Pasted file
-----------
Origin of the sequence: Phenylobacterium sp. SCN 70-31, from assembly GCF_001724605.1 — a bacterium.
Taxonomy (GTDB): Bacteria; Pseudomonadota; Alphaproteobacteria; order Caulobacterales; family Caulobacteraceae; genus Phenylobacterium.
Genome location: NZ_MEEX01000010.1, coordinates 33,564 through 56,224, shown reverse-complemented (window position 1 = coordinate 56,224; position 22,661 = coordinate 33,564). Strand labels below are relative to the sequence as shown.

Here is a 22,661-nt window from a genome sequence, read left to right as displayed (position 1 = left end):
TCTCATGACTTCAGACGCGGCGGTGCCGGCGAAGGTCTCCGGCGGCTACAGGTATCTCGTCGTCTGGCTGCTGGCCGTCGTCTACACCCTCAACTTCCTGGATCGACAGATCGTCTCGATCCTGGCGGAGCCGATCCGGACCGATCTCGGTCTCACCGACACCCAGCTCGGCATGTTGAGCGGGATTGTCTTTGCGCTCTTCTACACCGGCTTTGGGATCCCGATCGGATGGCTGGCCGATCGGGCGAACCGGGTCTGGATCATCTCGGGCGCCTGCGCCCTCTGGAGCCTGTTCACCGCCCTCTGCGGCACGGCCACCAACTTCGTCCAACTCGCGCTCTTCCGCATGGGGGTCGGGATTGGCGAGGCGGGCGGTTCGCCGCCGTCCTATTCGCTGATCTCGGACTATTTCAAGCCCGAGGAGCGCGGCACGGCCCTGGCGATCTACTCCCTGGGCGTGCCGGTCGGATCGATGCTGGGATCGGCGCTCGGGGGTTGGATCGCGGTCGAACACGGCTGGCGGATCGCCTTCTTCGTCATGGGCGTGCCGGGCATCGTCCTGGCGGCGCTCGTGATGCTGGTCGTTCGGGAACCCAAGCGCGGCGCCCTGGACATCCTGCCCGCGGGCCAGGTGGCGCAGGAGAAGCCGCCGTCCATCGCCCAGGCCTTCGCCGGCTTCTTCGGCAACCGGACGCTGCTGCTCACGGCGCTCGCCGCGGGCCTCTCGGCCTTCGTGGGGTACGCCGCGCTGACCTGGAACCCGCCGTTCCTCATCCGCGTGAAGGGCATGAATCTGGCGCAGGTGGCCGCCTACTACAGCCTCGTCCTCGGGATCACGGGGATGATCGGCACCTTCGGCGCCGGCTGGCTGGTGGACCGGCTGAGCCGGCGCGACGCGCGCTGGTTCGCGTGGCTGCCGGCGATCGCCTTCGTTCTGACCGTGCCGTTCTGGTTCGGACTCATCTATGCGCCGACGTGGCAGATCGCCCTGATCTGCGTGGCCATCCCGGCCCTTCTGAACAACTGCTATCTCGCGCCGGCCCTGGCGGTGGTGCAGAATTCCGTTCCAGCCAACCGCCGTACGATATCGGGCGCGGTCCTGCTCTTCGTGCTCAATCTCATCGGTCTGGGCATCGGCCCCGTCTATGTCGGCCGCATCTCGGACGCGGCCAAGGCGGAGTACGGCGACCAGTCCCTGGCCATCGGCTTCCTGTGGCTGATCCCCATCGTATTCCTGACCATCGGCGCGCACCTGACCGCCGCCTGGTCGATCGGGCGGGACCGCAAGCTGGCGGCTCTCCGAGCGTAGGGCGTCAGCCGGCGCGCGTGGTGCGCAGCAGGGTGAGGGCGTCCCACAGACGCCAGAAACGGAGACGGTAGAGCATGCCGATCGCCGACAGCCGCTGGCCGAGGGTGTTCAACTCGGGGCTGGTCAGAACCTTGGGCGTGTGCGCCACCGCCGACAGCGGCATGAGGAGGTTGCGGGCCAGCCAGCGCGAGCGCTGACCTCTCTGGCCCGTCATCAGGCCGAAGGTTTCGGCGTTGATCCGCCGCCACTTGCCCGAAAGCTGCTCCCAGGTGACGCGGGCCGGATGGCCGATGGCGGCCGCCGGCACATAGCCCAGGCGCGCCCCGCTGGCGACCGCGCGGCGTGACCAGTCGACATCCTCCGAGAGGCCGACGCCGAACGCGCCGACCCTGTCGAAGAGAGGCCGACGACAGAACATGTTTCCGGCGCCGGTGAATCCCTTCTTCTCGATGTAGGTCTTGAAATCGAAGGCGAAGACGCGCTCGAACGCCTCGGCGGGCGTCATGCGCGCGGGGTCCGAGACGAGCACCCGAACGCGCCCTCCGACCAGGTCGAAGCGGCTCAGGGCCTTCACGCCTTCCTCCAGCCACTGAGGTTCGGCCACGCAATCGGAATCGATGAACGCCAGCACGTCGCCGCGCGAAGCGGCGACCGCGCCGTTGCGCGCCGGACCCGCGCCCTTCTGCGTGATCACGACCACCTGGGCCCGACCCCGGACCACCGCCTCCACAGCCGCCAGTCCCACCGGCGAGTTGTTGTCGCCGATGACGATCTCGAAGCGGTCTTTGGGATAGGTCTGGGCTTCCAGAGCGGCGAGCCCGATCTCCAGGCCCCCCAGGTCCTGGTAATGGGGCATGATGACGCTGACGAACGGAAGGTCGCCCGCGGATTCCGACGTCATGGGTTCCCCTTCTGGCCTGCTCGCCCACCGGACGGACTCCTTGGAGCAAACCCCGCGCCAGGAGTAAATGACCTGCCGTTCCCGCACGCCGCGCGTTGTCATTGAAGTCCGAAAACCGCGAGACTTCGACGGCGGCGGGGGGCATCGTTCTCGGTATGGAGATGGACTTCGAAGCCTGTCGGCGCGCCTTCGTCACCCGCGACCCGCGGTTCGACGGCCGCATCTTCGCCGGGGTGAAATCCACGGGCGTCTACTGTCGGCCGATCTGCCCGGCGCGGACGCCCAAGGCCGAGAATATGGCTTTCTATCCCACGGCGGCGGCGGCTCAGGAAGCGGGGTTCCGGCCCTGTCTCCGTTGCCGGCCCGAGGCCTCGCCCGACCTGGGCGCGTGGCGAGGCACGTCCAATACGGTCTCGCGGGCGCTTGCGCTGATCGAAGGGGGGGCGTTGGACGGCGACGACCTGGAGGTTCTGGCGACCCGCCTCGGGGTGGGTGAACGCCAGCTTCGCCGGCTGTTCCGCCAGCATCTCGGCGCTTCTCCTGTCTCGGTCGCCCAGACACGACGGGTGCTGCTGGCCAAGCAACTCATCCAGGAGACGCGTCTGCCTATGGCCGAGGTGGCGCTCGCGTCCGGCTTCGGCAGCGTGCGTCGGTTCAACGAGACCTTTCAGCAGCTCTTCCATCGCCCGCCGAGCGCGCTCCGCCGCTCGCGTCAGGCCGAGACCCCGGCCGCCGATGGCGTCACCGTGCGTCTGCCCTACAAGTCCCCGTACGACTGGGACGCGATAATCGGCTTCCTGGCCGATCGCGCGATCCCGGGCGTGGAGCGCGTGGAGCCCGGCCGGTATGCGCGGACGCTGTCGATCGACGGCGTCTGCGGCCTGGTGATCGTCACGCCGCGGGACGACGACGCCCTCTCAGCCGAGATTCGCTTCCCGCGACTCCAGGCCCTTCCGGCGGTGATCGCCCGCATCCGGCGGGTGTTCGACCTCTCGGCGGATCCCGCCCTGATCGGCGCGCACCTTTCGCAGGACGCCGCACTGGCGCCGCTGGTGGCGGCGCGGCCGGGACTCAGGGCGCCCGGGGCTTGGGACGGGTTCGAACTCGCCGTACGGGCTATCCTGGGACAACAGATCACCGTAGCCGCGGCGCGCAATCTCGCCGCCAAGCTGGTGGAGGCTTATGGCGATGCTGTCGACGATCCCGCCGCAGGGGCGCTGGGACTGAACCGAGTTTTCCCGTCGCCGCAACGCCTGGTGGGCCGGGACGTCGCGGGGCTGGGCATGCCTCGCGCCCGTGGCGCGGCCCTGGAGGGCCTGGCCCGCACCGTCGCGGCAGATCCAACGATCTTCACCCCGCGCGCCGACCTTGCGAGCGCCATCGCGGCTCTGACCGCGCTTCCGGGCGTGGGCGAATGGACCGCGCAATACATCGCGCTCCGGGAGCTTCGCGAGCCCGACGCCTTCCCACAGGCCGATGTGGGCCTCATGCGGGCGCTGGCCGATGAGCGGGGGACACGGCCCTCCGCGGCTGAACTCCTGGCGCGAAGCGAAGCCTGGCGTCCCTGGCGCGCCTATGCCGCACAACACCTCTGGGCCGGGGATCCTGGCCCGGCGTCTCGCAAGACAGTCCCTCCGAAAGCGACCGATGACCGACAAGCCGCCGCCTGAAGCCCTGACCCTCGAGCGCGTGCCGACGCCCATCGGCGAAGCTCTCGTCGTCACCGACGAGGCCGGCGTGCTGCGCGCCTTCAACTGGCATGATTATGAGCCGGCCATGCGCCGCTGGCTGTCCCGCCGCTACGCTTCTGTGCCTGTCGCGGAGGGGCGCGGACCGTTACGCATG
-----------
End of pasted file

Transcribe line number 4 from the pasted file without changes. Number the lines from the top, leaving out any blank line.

Here is a 22,661-nt window from a genome sequence, read left to right as displayed (position 1 = left end):